Day 8, Kinderdijk and Rotterdam
A diagram of the 19 windmills.
The windmills are rent free for any family who wants to live in one of them.
But the renters are obligated to maintain the windmill according to a set of rules.
The two folks were our fellow GCT members.
This one was open for visit.
There is always one windmill that is open for visitors.
The 4 Euro admission fee/pp collected was put into the community's coffer.
Inside the windmill. A sewing machine in the first floor family room.
Seeing through a window of the windmill.
Stairs to go to higher floor.
Interior of the 3rd floor of the windmill.
How the project started.
Hans Brinker wrote a story about why this place is called Kinderdijk.
But Elly told us Brinker's story is not true. Holland has a different story on why this place
was named Child's Dike, because there was a baby and a cat floating down on a basket.
wooden shoes in a gift shop.
These were the soft-fleece version of the wooden shoes.
cute souvenir in the gift shop.
Approaching Rotterdam, we could see these Avant-garde buildings through ship's window.
Our ship docked right next to this red bridge. I think it is called Erasmusbrug bridge.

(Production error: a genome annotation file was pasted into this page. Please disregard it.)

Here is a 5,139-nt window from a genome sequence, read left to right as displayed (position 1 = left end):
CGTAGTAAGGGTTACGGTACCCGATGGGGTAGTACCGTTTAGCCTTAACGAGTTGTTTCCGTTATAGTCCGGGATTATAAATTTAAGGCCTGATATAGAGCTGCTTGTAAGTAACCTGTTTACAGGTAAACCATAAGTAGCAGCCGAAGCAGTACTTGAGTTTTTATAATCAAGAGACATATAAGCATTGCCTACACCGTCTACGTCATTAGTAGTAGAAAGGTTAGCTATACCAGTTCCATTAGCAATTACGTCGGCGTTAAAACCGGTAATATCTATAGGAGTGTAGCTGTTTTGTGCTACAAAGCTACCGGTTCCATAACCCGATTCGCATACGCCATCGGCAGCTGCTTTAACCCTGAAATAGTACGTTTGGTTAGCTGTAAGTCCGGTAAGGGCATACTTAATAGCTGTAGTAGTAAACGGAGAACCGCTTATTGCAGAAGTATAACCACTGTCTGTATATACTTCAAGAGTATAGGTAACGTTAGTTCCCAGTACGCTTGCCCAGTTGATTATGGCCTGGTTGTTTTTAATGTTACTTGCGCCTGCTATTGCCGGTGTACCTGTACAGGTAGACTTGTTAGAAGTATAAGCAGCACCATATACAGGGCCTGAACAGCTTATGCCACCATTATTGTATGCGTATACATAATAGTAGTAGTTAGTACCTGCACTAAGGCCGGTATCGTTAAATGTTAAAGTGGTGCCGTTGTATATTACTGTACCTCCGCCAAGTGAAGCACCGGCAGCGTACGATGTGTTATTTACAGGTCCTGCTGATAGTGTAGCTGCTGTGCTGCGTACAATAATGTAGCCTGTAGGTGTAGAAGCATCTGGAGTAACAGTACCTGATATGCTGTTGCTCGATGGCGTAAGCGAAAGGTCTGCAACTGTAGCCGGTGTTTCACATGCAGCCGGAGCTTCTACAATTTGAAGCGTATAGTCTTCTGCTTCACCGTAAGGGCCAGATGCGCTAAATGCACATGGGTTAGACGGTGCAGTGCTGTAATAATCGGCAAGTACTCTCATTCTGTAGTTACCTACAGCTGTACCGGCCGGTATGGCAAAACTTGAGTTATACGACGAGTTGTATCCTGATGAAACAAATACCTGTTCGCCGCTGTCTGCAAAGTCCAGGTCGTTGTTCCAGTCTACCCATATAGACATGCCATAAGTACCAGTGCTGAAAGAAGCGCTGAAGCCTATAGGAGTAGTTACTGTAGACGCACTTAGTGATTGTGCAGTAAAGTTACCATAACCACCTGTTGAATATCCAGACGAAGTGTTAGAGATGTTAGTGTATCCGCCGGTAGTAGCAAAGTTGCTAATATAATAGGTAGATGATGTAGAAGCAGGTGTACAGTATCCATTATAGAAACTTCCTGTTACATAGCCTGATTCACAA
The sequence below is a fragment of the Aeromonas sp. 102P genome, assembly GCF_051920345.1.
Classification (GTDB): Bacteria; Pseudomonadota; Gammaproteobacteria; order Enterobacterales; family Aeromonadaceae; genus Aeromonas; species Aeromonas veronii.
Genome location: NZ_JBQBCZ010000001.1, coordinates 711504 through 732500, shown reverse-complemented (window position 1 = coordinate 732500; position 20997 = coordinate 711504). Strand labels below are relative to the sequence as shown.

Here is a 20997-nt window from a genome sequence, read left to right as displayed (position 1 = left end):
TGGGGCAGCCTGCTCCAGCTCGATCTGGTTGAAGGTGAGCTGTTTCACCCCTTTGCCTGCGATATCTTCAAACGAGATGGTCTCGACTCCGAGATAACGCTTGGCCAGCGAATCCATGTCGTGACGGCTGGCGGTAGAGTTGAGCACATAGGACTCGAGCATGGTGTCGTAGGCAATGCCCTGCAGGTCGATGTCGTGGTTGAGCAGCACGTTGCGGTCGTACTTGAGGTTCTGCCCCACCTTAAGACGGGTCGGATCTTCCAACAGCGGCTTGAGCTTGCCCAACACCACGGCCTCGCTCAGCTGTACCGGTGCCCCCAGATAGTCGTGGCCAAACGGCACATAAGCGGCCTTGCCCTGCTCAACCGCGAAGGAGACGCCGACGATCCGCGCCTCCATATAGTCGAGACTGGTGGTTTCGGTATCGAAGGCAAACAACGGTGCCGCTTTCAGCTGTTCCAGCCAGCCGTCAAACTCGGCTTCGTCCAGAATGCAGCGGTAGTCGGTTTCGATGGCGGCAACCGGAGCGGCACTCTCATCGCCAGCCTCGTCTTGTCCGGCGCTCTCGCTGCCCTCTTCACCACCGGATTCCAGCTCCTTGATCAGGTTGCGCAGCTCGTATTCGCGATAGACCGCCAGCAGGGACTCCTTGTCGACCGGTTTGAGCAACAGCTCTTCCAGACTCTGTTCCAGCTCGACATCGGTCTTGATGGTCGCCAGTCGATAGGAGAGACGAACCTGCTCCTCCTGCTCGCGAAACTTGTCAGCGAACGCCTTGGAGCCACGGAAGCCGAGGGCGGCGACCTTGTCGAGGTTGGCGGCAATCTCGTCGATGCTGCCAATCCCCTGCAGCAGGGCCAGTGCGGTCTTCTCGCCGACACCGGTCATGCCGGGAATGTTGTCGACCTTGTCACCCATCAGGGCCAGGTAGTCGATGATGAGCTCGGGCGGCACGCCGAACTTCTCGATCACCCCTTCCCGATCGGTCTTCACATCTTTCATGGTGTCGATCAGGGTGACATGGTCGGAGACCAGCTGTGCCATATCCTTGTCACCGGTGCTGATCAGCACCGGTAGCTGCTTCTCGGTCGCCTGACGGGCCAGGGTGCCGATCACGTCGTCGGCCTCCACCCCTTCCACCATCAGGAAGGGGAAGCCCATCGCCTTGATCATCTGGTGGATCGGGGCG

A white house near the harbor that survived the 1940 Luftwaffe bombing.
Unique buildings by the harbor.
Elly lead 20 of us on a walking tour from ship to downtown.
A monument to not forget the humiliation of Nazi occupation from 1940 to 1945?
Clock tower of the city hall, a historical building that survived the 1940 German bombing.
The ceilings from inside the city hall.
A corner of the city hall's garden.
We passed by the Museum of Rotterdam.
The Pencil Building, it is a residential building.
Elly told me it is the most photographed building in Rotterdam.
The yellow houses to its right are called the Cube Houses, they are very famous too.
I wonder what are the advantages to build the building this way.
Another unique-looking building.